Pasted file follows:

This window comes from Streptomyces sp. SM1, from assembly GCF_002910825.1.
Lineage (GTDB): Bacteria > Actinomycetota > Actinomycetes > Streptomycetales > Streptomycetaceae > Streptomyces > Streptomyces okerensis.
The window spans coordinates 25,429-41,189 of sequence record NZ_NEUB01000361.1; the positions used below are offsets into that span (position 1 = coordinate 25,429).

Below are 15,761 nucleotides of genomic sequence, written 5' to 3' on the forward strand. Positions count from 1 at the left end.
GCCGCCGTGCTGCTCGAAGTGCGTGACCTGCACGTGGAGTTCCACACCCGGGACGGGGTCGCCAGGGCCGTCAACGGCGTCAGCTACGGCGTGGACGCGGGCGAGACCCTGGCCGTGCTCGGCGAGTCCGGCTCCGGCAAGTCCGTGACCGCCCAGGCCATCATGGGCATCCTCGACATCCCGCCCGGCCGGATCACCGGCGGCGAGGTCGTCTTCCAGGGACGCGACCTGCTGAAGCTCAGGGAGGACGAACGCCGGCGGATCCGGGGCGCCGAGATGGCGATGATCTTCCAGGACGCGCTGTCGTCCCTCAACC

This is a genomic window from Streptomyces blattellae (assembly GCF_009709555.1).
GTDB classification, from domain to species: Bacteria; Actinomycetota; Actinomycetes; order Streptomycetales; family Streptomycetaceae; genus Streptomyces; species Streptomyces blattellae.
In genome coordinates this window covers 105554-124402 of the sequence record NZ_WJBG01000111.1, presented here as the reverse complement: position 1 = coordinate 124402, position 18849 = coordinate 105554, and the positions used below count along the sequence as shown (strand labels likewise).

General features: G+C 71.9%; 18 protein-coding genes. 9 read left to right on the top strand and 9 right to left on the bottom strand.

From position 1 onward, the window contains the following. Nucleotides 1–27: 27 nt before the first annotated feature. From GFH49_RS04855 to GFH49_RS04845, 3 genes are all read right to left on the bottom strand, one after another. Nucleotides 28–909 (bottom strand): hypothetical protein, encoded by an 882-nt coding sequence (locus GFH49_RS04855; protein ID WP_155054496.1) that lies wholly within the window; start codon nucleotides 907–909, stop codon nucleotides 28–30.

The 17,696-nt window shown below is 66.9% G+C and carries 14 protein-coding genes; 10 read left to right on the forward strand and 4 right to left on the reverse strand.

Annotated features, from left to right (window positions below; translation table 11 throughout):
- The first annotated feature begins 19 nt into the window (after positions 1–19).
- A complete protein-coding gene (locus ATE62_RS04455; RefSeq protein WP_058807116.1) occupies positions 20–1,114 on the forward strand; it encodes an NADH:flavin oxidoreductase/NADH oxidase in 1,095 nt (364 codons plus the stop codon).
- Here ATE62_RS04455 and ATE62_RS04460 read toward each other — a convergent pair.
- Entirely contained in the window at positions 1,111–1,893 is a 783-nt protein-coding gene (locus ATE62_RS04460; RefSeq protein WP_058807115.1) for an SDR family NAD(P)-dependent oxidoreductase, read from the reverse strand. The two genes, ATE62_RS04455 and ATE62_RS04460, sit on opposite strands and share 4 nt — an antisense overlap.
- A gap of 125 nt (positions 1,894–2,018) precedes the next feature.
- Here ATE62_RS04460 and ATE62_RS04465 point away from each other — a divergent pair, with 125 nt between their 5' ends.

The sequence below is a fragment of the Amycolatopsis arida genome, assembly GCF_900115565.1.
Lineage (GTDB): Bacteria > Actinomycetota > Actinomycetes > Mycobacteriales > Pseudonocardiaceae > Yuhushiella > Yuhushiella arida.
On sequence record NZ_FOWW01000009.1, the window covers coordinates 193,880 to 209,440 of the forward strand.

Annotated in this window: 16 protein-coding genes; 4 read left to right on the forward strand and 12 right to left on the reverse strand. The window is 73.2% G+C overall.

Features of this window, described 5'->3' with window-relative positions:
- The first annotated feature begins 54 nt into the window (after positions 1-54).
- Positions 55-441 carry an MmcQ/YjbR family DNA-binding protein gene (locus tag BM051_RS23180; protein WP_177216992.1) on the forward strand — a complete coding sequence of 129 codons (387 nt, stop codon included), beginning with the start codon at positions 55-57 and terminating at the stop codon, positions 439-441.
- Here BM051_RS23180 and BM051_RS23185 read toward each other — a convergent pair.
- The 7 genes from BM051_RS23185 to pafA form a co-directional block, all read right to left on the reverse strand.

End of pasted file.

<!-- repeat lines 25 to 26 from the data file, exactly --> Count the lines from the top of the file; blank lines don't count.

- Positions 55-441 carry an MmcQ/YjbR family DNA-binding protein gene (locus tag BM051_RS23180; protein WP_177216992.1) on the forward strand — a complete coding sequence of 129 codons (387 nt, stop codon included), beginning with the start codon at positions 55-57 and terminating at the stop codon, positions 439-441.
- Here BM051_RS23180 and BM051_RS23185 read toward each other — a convergent pair.